Kano Mochimitsu (狩野茂光)
Mochimitsu KANO (date of birth unknown - 1180) was a busho (Japanese military commander) in the end of the Heian period. He was a member of the local ruling family of Izu Province, who followed the Southern House of the Fujiwara clan. Although most of the family's territory was mountains and hills, they established the greatest influence in the Izu Peninsula since they had Makinogo, a famous meadow of Izu, and a lot of good horses. He belonged to the same family as Suketsune KUDO and Sukechika ITO. He was also called Mochimitsu KUDO. He was the father of Munemochi KANO, Yukimitsu KANO and Chikamitsu KANO.
The family's territory included the Izu-oshima Island; and when MINAMOTO no Tametomo was exiled to the Izu-oshima Island for the commitment to the Hogen War (1156), he was appointed the surveillance. Later Tametomo, who was still an exile, raised an army and led the local ruling families of the nearby areas to become independent, so Mochimitsu hunted him and forced him to commit suicide in 1170.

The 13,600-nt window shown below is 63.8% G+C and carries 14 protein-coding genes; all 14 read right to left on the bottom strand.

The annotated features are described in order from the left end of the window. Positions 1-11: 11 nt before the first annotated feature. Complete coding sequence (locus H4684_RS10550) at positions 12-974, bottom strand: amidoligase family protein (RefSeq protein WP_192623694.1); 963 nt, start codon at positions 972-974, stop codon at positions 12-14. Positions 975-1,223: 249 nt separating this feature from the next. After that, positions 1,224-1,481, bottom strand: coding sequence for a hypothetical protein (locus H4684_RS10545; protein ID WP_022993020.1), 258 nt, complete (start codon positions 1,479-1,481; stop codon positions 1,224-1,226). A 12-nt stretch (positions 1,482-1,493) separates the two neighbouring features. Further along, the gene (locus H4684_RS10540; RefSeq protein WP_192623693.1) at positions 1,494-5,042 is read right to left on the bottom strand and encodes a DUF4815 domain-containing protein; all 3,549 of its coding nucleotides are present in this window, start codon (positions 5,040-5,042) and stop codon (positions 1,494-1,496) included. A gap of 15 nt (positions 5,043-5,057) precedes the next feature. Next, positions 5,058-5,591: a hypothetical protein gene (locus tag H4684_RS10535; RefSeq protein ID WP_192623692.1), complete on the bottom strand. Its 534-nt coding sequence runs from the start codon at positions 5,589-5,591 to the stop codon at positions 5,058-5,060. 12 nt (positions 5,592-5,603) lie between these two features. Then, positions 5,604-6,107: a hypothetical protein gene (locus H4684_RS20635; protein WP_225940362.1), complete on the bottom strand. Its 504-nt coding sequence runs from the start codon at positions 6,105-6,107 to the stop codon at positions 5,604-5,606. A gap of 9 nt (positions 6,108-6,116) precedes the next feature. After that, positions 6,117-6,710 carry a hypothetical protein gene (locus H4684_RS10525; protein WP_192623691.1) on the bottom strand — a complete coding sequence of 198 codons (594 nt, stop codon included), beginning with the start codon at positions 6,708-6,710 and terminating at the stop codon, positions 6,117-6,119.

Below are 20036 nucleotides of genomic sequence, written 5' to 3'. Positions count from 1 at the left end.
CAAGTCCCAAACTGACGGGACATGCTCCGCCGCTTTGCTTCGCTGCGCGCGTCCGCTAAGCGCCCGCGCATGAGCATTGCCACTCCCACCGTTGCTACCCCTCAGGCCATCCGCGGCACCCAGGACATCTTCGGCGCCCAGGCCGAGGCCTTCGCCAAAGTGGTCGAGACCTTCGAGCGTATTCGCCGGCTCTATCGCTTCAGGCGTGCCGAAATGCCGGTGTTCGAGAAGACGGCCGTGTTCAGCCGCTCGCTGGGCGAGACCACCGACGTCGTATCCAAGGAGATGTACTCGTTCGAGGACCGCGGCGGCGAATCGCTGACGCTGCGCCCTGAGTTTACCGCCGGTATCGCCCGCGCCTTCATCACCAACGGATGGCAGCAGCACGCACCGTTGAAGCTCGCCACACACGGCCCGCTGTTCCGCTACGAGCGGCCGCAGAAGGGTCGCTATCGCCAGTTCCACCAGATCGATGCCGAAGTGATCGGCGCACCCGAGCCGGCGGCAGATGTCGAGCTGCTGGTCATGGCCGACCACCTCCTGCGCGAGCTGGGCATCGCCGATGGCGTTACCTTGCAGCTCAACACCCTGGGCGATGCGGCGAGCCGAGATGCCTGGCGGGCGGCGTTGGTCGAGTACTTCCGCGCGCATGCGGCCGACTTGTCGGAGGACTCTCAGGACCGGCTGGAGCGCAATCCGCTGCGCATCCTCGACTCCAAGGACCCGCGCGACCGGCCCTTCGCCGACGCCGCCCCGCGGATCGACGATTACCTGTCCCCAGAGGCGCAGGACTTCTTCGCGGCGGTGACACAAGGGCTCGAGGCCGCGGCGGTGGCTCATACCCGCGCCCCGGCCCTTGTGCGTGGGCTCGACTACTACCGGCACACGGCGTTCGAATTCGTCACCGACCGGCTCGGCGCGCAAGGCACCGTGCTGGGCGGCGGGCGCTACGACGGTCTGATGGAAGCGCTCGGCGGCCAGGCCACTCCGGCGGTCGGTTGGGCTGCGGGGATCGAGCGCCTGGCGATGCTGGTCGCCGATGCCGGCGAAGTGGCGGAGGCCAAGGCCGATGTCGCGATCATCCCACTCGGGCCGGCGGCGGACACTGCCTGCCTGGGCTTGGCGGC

In 1180, when MINAMOTO no Yoritomo who had been also exiled to Izu Province raised an army to fight against Heike (the Taira family), Mochimitsu joined him and fought against Kagechika OBA and Sukechika ITO who supported the Taira family in the Battle of Ishibashiyama. He was defeated in this battle and killed himself. There is a theory that says that Mochimitsu was fat and could not run fast, hated to be a drag and asked his grandson Nobutsuna TASHIRO to assist him in committing hara-kiri by beheading him.
The Kano clan flourished from the Nara period to the conquest of Odawara as samurai family, and was one of the good families of Izu, and their descendants are still living in Izu at the present day.